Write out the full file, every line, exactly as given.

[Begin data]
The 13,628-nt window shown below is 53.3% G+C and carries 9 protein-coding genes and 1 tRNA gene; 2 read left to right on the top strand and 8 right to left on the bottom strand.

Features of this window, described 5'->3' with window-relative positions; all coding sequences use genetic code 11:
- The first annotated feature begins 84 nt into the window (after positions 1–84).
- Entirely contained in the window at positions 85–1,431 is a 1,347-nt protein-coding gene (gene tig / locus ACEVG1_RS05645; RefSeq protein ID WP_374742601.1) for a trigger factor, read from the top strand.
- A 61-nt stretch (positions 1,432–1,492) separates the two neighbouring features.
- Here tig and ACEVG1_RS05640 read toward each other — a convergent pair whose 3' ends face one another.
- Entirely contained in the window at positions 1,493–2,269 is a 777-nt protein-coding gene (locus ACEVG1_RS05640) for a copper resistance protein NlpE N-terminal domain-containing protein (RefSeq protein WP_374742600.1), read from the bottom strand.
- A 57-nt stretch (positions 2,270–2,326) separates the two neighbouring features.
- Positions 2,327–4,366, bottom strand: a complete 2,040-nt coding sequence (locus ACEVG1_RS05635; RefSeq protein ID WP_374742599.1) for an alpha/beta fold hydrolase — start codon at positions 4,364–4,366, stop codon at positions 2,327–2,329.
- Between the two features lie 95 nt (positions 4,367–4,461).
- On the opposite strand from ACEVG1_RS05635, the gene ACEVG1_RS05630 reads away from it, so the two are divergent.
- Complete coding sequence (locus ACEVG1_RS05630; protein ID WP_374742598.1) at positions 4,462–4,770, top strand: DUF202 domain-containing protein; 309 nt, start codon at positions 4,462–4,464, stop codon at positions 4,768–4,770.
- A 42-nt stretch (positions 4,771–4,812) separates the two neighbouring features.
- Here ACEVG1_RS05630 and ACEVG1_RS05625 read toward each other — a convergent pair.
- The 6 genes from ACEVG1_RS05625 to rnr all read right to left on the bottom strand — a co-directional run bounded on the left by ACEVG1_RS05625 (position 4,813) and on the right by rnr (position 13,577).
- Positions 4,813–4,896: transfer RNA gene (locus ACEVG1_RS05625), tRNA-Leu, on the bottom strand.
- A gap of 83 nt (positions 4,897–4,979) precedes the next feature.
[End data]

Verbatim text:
The 13,628-nt window shown below is 53.3% G+C and carries 9 protein-coding genes and 1 tRNA gene; 2 read left to right on the top strand and 8 right to left on the bottom strand.

Features of this window, described 5'->3' with window-relative positions; all coding sequences use genetic code 11:
- The first annotated feature begins 84 nt into the window (after positions 1–84).
- Entirely contained in the window at positions 85–1,431 is a 1,347-nt protein-coding gene (gene tig / locus ACEVG1_RS05645; RefSeq protein ID WP_374742601.1) for a trigger factor, read from the top strand.
- A 61-nt stretch (positions 1,432–1,492) separates the two neighbouring features.
- Here tig and ACEVG1_RS05640 read toward each other — a convergent pair whose 3' ends face one another.
- Entirely contained in the window at positions 1,493–2,269 is a 777-nt protein-coding gene (locus ACEVG1_RS05640) for a copper resistance protein NlpE N-terminal domain-containing protein (RefSeq protein WP_374742600.1), read from the bottom strand.
- A 57-nt stretch (positions 2,270–2,326) separates the two neighbouring features.
- Positions 2,327–4,366, bottom strand: a complete 2,040-nt coding sequence (locus ACEVG1_RS05635; RefSeq protein ID WP_374742599.1) for an alpha/beta fold hydrolase — start codon at positions 4,364–4,366, stop codon at positions 2,327–2,329.
- Between the two features lie 95 nt (positions 4,367–4,461).
- On the opposite strand from ACEVG1_RS05635, the gene ACEVG1_RS05630 reads away from it, so the two are divergent.
- Complete coding sequence (locus ACEVG1_RS05630; protein ID WP_374742598.1) at positions 4,462–4,770, top strand: DUF202 domain-containing protein; 309 nt, start codon at positions 4,462–4,464, stop codon at positions 4,768–4,770.
- A 42-nt stretch (positions 4,771–4,812) separates the two neighbouring features.
- Here ACEVG1_RS05630 and ACEVG1_RS05625 read toward each other — a convergent pair.
- The 6 genes from ACEVG1_RS05625 to rnr all read right to left on the bottom strand — a co-directional run bounded on the left by ACEVG1_RS05625 (position 4,813) and on the right by rnr (position 13,577).
- Positions 4,813–4,896: transfer RNA gene (locus ACEVG1_RS05625), tRNA-Leu, on the bottom strand.
- A gap of 83 nt (positions 4,897–4,979) precedes the next feature.